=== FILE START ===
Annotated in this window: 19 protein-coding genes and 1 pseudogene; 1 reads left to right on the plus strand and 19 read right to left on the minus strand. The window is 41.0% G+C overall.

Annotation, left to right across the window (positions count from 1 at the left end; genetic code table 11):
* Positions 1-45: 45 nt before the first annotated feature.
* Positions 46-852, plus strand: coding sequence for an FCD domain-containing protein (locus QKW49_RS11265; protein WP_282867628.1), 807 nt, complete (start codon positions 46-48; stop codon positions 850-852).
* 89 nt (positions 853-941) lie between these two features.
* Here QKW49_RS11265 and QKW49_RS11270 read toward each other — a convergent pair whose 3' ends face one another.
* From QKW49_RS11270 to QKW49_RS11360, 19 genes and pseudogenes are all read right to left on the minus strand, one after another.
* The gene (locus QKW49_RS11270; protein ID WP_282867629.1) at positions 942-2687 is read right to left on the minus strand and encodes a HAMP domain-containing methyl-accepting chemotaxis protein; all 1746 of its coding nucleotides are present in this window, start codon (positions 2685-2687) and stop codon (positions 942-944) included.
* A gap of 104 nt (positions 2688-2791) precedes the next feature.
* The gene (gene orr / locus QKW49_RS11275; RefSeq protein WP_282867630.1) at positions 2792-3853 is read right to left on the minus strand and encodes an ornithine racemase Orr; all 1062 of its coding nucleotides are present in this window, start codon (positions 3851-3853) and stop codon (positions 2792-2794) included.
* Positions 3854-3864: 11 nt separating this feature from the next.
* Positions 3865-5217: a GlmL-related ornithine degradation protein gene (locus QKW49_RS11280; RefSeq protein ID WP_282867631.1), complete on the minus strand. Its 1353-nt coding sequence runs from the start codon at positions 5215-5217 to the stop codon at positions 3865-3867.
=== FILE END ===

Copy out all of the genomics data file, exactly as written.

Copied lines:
Annotated in this window: 19 protein-coding genes and 1 pseudogene; 1 reads left to right on the plus strand and 19 read right to left on the minus strand. The window is 41.0% G+C overall.

Annotation, left to right across the window (positions count from 1 at the left end; genetic code table 11):
* Positions 1-45: 45 nt before the first annotated feature.
* Positions 46-852, plus strand: coding sequence for an FCD domain-containing protein (locus QKW49_RS11265; protein WP_282867628.1), 807 nt, complete (start codon positions 46-48; stop codon positions 850-852).
* 89 nt (positions 853-941) lie between these two features.
* Here QKW49_RS11265 and QKW49_RS11270 read toward each other — a convergent pair whose 3' ends face one another.
* From QKW49_RS11270 to QKW49_RS11360, 19 genes and pseudogenes are all read right to left on the minus strand, one after another.
* The gene (locus QKW49_RS11270; protein ID WP_282867629.1) at positions 942-2687 is read right to left on the minus strand and encodes a HAMP domain-containing methyl-accepting chemotaxis protein; all 1746 of its coding nucleotides are present in this window, start codon (positions 2685-2687) and stop codon (positions 942-944) included.
* A gap of 104 nt (positions 2688-2791) precedes the next feature.
* The gene (gene orr / locus QKW49_RS11275; RefSeq protein WP_282867630.1) at positions 2792-3853 is read right to left on the minus strand and encodes an ornithine racemase Orr; all 1062 of its coding nucleotides are present in this window, start codon (positions 3851-3853) and stop codon (positions 2792-2794) included.
* Positions 3854-3864: 11 nt separating this feature from the next.
* Positions 3865-5217: a GlmL-related ornithine degradation protein gene (locus QKW49_RS11280; RefSeq protein ID WP_282867631.1), complete on the minus strand. Its 1353-nt coding sequence runs from the start codon at positions 5215-5217 to the stop codon at positions 3865-3867.